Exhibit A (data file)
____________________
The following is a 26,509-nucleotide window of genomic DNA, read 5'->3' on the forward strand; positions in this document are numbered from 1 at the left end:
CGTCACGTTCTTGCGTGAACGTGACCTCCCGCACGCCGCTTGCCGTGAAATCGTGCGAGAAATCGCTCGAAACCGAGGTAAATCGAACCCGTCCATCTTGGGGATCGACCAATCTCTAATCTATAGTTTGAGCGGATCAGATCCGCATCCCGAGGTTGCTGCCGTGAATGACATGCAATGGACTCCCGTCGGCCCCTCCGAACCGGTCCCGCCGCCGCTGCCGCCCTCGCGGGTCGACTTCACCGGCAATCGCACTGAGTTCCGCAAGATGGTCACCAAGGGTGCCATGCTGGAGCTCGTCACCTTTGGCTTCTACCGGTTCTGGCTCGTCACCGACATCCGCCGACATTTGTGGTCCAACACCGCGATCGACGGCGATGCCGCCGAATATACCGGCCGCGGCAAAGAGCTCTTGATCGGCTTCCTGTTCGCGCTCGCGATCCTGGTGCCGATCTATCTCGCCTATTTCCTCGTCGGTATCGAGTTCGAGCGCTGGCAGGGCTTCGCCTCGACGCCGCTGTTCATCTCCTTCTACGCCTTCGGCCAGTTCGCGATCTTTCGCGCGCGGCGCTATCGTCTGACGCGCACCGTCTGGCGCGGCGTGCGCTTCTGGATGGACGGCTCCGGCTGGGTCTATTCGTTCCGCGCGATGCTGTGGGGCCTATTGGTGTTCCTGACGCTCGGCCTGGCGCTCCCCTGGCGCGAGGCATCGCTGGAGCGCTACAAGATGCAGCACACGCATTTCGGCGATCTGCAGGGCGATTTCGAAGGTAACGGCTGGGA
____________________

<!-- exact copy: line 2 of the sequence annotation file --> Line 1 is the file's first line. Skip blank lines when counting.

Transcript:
CGTCACGTTCTTGCGTGAACGTGACCTCCCGCACGCCGCTTGCCGTGAAATCGTGCGAGAAATCGCTCGAAACCGAGGTAAATCGAACCCGTCCATCTTGGGGATCGACCAATCTCTAATCTATAGTTTGAGCGGATCAGATCCGCATCCCGAGGTTGCTGCCGTGAATGACATGCAATGGACTCCCGTCGGCCCCTCCGAACCGGTCCCGCCGCCGCTGCCGCCCTCGCGGGTCGACTTCACCGGCAATCGCACTGAGTTCCGCAAGATGGTCACCAAGGGTGCCATGCTGGAGCTCGTCACCTTTGGCTTCTACCGGTTCTGGCTCGTCACCGACATCCGCCGACATTTGTGGTCCAACACCGCGATCGACGGCGATGCCGCCGAATATACCGGCCGCGGCAAAGAGCTCTTGATCGGCTTCCTGTTCGCGCTCGCGATCCTGGTGCCGATCTATCTCGCCTATTTCCTCGTCGGTATCGAGTTCGAGCGCTGGCAGGGCTTCGCCTCGACGCCGCTGTTCATCTCCTTCTACGCCTTCGGCCAGTTCGCGATCTTTCGCGCGCGGCGCTATCGTCTGACGCGCACCGTCTGGCGCGGCGTGCGCTTCTGGATGGACGGCTCCGGCTGGGTCTATTCGTTCCGCGCGATGCTGTGGGGCCTATTGGTGTTCCTGACGCTCGGCCTGGCGCTCCCCTGGCGCGAGGCATCGCTGGAGCGCTACAAGATGCAGCACACGCATTTCGGCGATCTGCAGGGCGATTTCGAAGGTAACGGCTGGGA